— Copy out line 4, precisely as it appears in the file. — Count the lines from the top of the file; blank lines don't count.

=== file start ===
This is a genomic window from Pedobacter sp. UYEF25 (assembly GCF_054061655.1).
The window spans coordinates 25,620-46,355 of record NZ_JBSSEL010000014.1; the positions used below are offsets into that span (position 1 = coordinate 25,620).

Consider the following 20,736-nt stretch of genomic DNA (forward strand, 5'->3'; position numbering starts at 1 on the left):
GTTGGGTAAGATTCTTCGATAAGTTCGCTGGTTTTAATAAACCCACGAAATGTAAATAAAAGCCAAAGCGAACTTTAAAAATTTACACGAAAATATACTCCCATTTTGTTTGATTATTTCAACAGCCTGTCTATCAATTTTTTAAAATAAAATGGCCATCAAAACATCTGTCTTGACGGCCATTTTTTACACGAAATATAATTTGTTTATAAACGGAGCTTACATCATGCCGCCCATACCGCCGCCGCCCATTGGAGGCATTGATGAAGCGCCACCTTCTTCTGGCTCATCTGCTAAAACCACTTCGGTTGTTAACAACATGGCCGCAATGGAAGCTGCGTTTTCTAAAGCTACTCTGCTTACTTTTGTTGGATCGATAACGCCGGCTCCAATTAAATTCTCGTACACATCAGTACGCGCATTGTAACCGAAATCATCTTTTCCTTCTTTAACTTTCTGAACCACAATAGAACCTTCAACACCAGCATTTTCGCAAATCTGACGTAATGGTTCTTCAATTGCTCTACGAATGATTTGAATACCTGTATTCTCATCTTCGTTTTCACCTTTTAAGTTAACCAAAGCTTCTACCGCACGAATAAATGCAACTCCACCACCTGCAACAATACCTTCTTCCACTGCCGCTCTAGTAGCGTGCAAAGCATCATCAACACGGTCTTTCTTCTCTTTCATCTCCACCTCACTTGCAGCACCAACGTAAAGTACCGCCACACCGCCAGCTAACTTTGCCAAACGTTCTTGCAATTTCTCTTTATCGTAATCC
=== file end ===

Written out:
GTTGGGTAAGATTCTTCGATAAGTTCGCTGGTTTTAATAAACCCACGAAATGTAAATAAAAGCCAAAGCGAACTTTAAAAATTTACACGAAAATATACTCCCATTTTGTTTGATTATTTCAACAGCCTGTCTATCAATTTTTTAAAATAAAATGGCCATCAAAACATCTGTCTTGACGGCCATTTTTTACACGAAATATAATTTGTTTATAAACGGAGCTTACATCATGCCGCCCATACCGCCGCCGCCCATTGGAGGCATTGATGAAGCGCCACCTTCTTCTGGCTCATCTGCTAAAACCACTTCGGTTGTTAACAACATGGCCGCAATGGAAGCTGCGTTTTCTAAAGCTACTCTGCTTACTTTTGTTGGATCGATAACGCCGGCTCCAATTAAATTCTCGTACACATCAGTACGCGCATTGTAACCGAAATCATCTTTTCCTTCTTTAACTTTCTGAACCACAATAGAACCTTCAACACCAGCATTTTCGCAAATCTGACGTAATGGTTCTTCAATTGCTCTACGAATGATTTGAATACCTGTATTCTCATCTTCGTTTTCACCTTTTAAGTTAACCAAAGCTTCTACCGCACGAATAAATGCAACTCCACCACCTGCAACAATACCTTCTTCCACTGCCGCTCTAGTAGCGTGCAAAGCATCATCAACACGGTCTTTCTTCTCTTTCATCTCCACCTCACTTGCAGCACCAACGTAAAGTACCGCCACACCGCCAGCTAACTTTGCCAAACGTTCTTGCAATTTCTCTTTATCGTAATCC